Tag Archives: Alexandra Robbins

The Teachers

15 May

By Thomas Ultican 5/15/2023

Alexandra Robbins’ new book is an authentic look into the life, working environment, emotional struggles and triumphs of America’s K-12 teachers. The book opens up many unnecessary issues that America’s professional educators face as they try to give their best in the classroom. It also reminded me of my own teaching journey with its unjust treatments and eventual success.

The Book can be Purchased Here

It is Not Burnout

Teaching is a much higher stress job than it needs to be because of factors outside of the classroom. Robbins reports on a special education teacher named Prisha being left by herself in classes of 28 to 35 special education students when her co-teacher had to take a two month medical leave. The school’s staff was almost all first or second year teachers like Prisha who didn’t know what to do. The principal’s solution was to call all the special ed teachers “fucking morons” and start monitoring Prisha’s grade book. No actual support for a new teacher in a no win situation. (Teachers 217)

Robbins cites a gallop pole claiming that teachers tied with nurses for the highest rate of daily stress on the job among all occupations. She shares a study asserting, “It is confirmed that teachers have the highest burnout levels as compared to other professionals in social services.” (Teachers 218)

It needs to be noted that teaching only became high stress after the 1983 Department of Education report “A Nation at Risk.” That fraudulent polemic misused SAT data to cook the books and claim American public schools were failing. Later, Anya Kamenetz reported for NPR, “A 1990 report produced by the Energy Department’s Sandia National Laboratories broke down the flaws in the “A Nation at Risk” analysis but got little attention.”

“A Nation at Risk” was followed by a dramatic expansion of teacher responsibilities but no accompanying structural support. The report inspired a push for state-mandated testing. This led to a major demoralization of teachers when in 2002 No Child Left Behind (NCLB) became federal law. Robbins writes,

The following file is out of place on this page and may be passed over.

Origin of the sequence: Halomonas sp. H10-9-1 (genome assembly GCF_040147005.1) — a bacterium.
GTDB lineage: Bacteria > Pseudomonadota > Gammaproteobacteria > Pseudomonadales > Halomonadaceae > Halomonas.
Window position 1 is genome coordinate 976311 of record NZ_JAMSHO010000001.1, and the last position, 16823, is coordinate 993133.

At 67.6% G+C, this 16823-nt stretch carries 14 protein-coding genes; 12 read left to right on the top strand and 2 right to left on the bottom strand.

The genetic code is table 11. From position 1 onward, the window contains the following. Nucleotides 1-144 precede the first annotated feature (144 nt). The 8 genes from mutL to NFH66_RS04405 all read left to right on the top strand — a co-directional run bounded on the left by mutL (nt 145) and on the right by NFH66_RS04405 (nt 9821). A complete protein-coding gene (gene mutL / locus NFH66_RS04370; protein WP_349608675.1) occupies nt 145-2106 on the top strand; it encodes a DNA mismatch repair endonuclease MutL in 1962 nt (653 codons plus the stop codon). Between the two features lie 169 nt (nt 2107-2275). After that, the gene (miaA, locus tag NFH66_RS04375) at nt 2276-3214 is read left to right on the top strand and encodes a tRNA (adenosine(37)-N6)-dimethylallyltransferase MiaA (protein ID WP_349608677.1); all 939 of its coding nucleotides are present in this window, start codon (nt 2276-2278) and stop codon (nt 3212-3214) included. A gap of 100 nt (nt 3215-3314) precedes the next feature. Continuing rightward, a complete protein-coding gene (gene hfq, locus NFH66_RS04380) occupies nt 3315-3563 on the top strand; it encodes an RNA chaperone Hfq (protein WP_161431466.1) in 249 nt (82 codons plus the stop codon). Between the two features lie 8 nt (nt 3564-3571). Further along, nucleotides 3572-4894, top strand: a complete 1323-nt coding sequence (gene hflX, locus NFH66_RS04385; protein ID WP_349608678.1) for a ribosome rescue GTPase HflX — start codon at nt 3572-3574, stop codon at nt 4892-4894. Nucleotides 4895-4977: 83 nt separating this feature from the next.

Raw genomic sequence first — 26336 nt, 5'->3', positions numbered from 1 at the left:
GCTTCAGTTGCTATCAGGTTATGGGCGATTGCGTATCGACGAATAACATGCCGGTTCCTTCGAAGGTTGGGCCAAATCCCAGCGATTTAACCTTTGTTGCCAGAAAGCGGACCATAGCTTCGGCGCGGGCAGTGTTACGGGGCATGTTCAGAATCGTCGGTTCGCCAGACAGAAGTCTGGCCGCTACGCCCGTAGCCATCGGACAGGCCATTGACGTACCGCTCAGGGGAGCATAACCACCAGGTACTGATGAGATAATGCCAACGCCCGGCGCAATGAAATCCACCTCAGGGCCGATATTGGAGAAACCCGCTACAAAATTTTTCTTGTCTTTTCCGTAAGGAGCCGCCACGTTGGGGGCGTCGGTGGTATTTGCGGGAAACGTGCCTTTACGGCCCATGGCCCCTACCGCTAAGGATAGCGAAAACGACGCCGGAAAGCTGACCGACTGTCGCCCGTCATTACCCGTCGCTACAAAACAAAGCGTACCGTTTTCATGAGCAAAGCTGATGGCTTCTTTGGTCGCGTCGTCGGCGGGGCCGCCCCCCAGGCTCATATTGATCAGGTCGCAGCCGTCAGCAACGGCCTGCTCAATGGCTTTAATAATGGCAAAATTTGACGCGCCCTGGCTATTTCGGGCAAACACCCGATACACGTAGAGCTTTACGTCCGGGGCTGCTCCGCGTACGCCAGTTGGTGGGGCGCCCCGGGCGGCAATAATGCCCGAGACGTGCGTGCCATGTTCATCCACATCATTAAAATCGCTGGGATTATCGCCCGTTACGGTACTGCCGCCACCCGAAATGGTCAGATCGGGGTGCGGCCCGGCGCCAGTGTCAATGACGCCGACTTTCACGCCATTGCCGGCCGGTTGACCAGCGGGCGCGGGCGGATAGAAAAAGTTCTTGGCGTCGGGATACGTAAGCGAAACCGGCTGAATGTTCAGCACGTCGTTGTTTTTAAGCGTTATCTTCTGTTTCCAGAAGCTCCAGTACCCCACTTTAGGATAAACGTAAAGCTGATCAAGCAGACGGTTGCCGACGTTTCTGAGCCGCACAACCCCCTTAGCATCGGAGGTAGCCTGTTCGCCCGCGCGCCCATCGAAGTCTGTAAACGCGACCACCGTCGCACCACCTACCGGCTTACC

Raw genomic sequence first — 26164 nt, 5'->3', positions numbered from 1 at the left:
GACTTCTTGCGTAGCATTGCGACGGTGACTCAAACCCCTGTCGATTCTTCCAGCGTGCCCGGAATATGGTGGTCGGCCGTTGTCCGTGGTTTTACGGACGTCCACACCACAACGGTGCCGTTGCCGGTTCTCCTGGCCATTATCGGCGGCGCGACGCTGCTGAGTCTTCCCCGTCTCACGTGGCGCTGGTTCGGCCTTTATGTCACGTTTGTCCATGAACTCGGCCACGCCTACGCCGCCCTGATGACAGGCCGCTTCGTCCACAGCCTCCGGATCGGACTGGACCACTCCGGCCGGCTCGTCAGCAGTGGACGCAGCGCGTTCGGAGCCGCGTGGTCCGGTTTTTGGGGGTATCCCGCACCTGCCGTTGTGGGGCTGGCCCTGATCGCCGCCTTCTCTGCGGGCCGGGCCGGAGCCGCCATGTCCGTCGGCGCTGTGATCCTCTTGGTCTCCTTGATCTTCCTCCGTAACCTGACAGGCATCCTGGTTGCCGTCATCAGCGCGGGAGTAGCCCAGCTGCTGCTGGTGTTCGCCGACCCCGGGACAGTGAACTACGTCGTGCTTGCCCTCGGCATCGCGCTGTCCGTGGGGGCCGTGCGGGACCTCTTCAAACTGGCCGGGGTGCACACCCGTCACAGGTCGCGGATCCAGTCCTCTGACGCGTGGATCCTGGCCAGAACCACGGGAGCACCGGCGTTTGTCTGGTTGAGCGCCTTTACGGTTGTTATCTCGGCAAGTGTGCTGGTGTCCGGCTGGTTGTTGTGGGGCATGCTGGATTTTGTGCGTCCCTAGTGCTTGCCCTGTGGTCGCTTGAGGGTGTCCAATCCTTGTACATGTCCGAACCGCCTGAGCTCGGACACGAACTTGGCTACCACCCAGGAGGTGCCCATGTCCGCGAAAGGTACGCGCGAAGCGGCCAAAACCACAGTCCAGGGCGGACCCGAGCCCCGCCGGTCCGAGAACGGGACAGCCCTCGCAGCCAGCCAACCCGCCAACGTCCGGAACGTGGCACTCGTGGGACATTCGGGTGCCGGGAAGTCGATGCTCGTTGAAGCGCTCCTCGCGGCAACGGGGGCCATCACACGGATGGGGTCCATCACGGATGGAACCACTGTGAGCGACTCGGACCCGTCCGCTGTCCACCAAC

“NCLB, which mandated rigorous standardized testing and penalized schools and teachers based on students’ scores, remains ‘the worst federal education legislation ever passed by Congress. It was punitive, harsh, stupid, ignorant about pedagogy and motivation, and ultimately a dismal failure,’ as New York University research professor of education Diane Ravitch, a former assistant secretary of education and leading educational expert, has written.” (Teachers 224)

I remember in about 2007 a principal saying to me that school used to be fun; hopefully we’ll get back to that someday. Today, there is a large problem with teachers quitting the profession that is being attributed to burnout but it is more accurate to call it teacher frustration; a frustration with not being able to provide the kind of good pedagogy that their students and communities deserve.

Robbins points to a need for school leadership to step up to the plate. She writes,

“The responsibility for resolving teacher demoralization, or what the public calls burnout, should lie with districts and administrators. Telling teachers to relax doesn’t cut it. … Instead of halfheartedly attempting to mitigate the effects on teachers, school leaders should fix the underlying causes – their school climate, staffing numbers, and resources – not just to prevent employee demoralization, but because that’s how a proper workplace should operate.” (Teachers 228)

A Personal Experience with Education Reform

In Diane Ravich’s seminal book The Death and Life of the Great American School System, she describes how my home town of San Diego, California was chosen as an education reform test site. Ravitch noted that it was an unusual choice for where to launch a reform movement because San Diego was viewed as having “one of the nation’s most successful urban school systems.” (Page 50) In 1998, the former US Attorney for the southern district of California, Alan Bersin, was hired to be the school district superintendent and lead the reform experiment. The local education community was against hiring an uncertified non-educator to lead the district but the San Diego business community which held sway over the school board wanted it.

I started education graduate school at the University of California San Diego in 2001 and found that a few of my instructors were consulting on the district’s education reforms. Some of the changes being introduced were quite good but the authoritarian implementation alienated most of the district’s teachers who had no input into what was happening.